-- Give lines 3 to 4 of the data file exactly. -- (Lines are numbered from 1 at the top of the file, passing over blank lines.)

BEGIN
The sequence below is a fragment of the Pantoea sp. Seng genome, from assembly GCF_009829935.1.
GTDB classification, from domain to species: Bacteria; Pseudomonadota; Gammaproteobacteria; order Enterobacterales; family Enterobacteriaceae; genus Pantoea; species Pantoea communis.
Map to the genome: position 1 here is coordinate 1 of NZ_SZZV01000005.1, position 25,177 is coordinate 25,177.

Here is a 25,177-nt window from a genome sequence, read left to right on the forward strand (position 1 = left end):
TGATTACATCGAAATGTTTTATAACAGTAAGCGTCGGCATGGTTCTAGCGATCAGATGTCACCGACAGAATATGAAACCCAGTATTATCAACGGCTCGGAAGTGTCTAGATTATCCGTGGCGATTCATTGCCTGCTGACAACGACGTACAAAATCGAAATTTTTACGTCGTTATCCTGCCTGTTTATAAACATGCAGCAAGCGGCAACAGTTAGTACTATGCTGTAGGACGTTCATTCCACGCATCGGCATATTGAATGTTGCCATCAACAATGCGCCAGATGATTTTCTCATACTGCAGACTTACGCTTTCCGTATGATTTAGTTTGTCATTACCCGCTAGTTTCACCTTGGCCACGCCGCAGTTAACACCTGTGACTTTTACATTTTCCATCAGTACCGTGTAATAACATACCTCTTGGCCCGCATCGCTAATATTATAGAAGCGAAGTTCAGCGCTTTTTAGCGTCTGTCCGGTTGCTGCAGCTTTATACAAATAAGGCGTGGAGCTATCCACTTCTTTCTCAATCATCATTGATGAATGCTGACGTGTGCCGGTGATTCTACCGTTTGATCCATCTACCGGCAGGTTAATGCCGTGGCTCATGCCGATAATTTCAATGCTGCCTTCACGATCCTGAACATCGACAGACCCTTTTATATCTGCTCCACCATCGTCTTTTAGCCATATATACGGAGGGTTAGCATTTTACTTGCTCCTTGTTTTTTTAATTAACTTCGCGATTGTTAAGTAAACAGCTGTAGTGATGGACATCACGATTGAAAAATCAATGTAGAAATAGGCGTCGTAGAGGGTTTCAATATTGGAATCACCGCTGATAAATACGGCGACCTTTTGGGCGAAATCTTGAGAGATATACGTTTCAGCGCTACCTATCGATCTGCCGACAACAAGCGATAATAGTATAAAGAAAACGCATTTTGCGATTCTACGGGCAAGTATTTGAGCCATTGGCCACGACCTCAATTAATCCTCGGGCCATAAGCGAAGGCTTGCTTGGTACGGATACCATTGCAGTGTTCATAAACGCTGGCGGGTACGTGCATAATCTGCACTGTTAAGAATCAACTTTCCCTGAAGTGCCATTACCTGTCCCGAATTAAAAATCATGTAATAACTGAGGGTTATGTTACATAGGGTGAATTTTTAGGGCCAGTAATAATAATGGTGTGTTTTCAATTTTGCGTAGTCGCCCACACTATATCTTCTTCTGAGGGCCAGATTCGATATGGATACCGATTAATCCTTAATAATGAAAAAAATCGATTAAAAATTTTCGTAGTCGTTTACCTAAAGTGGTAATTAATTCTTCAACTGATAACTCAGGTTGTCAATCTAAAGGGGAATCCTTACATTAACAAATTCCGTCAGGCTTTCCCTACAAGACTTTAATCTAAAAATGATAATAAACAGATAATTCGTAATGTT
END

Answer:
Map to the genome: position 1 here is coordinate 1 of NZ_SZZV01000005.1, position 25,177 is coordinate 25,177.

Here is a 25,177-nt window from a genome sequence, read left to right on the forward strand (position 1 = left end):